The relationship between job characteristics and retirement savings in defined contribution plans
Job characteristics and DC plan contributions during recession. One set of characteristics often overlooked in the literature is the job characteristics of DC participants. Prior studies have revealed the importance of job characteristics on retirement timing and pension plan features, but no research has traced out its association with contribution behavior.27 Given a lack of empirical work in this area, the most relevant job characteristics are difficult to distinguish precisely. Further complicating the picture, job characteristics can be defined in many ways, ranging from physical and intellectual demands, organizational tasks, and earnings and fringe benefits to environmental conditions. Herein, we examine how several broad characteristics—including employment loss in DC plan participants’ industry of employment, employer size, job tenure, occupation, union membership, and earnings—were associated with contributions to DC plans during the 2007-to-2009 recession. An advantage of looking at these characteristics is that they are observable in national survey data.
The channels that are expected to link the job characteristics examined in this study with contributions to DC plans over the recession are as follows. If participants’ contribution levels respond to what is happening to the participants personally, their contributions might also respond to what is happening to workers around the participants (i.e., peer effects). Of particular significance is evidence that job losses can affect not only those losing their jobs but also those who remain employed.28 Accordingly, as employment losses in an industry increase, the perception of job security among employees within that industry decreases. Under these conditions, participants may reduce their retirement contributions, for example, by building up their precautionary savings in nonretirement accounts. Alternatively, companies operating in an industry with heavy employment losses might be more likely to reduce or suspend matching contributions. Such circumstances could place downward pressure on the contributions of DC plan participants within these industries.
Employer size also might be consequential. Relative to large employers, small businesses tend to have more employee turnover,29 are more likely to go out of business in any given year, and are more likely to reduce or suspend employer matches during a recession.30 In contrast, large employers tend to provide more job security,31 match employee DC plan contributions,32 and provide more investment choice in their DC plans.33 In this context, DC plan participants who work for smaller employers may have a greater likelihood of reducing their contributions relative to those who work for larger employers.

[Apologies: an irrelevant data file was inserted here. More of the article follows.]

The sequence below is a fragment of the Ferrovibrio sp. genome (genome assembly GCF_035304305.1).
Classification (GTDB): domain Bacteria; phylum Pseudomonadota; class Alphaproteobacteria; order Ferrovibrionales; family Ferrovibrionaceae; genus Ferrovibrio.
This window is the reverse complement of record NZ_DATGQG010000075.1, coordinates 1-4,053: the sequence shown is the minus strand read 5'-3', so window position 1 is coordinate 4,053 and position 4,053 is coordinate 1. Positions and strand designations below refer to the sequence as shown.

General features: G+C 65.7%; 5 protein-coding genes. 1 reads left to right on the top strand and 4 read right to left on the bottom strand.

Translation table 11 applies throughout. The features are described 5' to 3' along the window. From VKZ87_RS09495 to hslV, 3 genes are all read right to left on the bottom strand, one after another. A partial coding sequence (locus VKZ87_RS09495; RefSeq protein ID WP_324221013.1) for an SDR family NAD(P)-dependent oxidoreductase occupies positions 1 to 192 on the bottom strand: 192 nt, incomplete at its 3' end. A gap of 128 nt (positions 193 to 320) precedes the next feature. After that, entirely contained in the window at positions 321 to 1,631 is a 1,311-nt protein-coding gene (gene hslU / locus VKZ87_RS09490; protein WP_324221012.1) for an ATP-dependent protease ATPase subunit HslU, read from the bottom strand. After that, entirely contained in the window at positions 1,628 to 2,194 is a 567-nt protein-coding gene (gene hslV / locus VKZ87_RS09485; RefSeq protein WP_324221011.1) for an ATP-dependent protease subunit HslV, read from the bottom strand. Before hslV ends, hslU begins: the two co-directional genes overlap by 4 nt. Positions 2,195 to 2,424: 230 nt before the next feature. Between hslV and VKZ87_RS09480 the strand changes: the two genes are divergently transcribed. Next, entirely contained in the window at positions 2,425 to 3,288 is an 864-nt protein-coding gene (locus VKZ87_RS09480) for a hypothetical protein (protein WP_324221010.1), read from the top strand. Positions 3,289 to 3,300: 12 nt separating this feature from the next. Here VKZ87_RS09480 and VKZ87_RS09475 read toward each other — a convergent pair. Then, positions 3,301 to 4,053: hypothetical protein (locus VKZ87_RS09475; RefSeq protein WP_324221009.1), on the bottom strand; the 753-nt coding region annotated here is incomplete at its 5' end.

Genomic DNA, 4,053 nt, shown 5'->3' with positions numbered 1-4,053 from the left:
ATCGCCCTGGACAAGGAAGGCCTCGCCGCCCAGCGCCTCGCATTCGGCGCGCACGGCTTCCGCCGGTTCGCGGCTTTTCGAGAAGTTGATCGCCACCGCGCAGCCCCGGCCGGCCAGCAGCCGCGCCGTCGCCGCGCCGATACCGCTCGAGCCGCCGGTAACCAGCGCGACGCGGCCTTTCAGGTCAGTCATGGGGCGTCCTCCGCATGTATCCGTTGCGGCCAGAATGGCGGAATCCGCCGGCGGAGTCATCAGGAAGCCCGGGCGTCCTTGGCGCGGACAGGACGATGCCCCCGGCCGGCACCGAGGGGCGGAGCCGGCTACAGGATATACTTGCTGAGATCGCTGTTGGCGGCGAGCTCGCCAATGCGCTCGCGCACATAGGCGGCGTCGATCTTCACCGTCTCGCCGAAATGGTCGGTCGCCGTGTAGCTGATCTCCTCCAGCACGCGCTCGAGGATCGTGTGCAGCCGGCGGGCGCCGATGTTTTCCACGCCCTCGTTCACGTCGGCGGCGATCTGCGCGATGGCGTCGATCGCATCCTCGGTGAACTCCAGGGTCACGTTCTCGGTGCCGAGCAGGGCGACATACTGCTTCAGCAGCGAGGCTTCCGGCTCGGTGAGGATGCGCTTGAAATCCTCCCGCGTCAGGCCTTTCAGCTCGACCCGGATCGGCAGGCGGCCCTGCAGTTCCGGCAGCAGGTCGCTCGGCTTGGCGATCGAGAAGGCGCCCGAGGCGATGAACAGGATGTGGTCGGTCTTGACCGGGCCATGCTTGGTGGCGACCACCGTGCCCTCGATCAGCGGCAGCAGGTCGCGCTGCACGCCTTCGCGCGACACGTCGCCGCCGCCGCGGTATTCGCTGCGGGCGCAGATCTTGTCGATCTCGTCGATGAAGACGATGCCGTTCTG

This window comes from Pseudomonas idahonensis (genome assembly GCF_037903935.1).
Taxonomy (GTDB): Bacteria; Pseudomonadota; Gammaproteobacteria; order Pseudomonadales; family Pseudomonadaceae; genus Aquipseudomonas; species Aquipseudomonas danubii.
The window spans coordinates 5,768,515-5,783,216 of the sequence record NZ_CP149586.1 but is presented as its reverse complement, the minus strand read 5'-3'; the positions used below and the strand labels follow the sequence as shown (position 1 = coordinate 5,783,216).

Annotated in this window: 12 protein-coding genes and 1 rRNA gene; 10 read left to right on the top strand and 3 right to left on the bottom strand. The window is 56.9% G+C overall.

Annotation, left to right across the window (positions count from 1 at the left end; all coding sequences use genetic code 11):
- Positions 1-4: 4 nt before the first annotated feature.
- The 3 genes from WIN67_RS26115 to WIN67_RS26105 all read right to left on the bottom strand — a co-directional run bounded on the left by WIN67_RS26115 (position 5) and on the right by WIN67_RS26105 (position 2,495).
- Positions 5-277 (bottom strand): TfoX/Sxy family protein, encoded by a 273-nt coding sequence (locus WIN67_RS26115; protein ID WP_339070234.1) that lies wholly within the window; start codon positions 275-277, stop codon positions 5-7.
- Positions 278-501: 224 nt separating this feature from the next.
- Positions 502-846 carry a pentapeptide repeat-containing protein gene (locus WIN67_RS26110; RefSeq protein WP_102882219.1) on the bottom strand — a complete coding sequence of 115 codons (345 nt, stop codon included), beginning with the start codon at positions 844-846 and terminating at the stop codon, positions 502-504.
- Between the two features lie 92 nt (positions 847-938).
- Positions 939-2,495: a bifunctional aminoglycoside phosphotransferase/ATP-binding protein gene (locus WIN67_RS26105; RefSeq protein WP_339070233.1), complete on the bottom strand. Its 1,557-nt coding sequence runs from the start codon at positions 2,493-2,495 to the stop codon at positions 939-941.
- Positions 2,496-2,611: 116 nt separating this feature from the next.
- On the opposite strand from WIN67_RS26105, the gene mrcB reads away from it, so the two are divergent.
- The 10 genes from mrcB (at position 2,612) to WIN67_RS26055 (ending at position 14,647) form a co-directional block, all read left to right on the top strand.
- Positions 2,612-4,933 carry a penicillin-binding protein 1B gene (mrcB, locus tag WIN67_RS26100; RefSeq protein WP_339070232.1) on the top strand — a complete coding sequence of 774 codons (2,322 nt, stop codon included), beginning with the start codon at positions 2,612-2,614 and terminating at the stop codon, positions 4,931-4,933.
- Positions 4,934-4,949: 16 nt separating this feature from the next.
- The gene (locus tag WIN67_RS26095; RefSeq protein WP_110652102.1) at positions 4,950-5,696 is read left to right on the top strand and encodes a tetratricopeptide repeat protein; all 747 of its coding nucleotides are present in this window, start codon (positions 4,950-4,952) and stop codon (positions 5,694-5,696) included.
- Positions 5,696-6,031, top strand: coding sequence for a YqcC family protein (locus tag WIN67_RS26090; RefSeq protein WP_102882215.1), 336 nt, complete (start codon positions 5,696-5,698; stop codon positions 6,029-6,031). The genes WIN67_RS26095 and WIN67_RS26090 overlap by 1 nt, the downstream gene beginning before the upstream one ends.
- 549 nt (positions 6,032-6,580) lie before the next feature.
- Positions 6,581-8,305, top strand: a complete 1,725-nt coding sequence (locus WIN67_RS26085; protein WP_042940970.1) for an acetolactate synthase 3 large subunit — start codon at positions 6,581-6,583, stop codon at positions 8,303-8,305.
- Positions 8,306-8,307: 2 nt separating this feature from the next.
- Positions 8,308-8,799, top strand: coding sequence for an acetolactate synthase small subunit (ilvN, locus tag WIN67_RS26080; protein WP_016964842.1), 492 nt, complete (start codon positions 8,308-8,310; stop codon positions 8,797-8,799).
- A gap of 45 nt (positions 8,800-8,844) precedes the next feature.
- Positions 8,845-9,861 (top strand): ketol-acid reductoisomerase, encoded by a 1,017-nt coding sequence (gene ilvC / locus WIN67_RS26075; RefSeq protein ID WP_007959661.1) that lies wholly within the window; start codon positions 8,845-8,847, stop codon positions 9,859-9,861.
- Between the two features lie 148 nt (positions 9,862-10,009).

Union status may be important to contributions to DC plans, particularly during an economic downturn. Union contracts often include retirement plan provisions, and insofar as union membership provides job security and stable wages, unionized workers may feel less likely to be laid off during a recession which, in turn, may influence retirement savings. Another factor is job tenure. Longer-tenured workers may have longer planning horizons—and may be closer to retirement—and greater seniority sometimes provides greater job security in the event of layoffs during an economic downturn. We would expect that the longer individuals already participating in a DC plan have worked at a particular job, the less likely they would be to experience a reduction in their contributions over the recent recession, all else equal.
27 Morten Blekesaune and Per Erik Solem, “Working conditions and early retirement: a prospective study of retirement behavior,” Research on Aging, January 2005, pp. 3–30; Randall K. Filer and Peter A. Petri, “A job-characteristics theory of retirement,” The Review of Economics and Statistics, February 1988, pp.123–129; and Mark D. Hayward, “The influence of occupational characteristics on men’s early retirement,” Social Forces 64, no. 4, 1986, pp. 1,032–1,045.
28 Andrew E. Clark, Andreas Knabe, and Steffen Rätzel, “Boon or bane? Others’ unemployment, well-being and job insecurity,” Labour Economics, January 2010, pp. 52–61; and Hans De Witte, “Job insecurity and psychological well-being: review of the literature and exploration of some unresolved issues” European Journal of Work and Organizational Psychology, vol. 8, issue 2, 1999, pp. 155–177.
29 Patricia M. Anderson and Bruce D. Meyer, “The extent and consequences of job turnover," Brookings Papers on Economic Activity: Microeconomics, 1994, pp. 177–236.
30 For example, in 2006 business establishments with fewer than 20 employees comprised 68 percent of all private-sector business establishments in the U.S., but from 2006 to 2007, 77 percent of all business deaths occurred among establishments of this size. At the same time, business establishments with 500 or more employees comprised 16 percent of all establishments and accounted for 13 percent of business deaths (U.S. Small Business Administration, Office of Advocacy, “Statistics of U.S. businesses,” http://www.sba.gov/advo/research/data.html. See also Plan Sponsor Council of America, 401(k) and profit sharing plan response to current conditions, 2011, http://www.psca.org/401k-survey-response-to-current-conditions.
31 John Haltiwanger, Stefano Scarpetta, and Helena Schweiger, “Assessing job flows across countries: the role of industry, firm size and regulation,” working paper no. 13920 (National Bureau of Economic Research, April 2008).
32 William E. Even and David A. Macpherson, “Employer size and labor turnover: The role of pensions,” Industrial and Labor Relations Review, July 1996, pp. 707–728.
33 See table 2 in Papke, “Choice and other determinants of employee contributions to defined contribution plans.”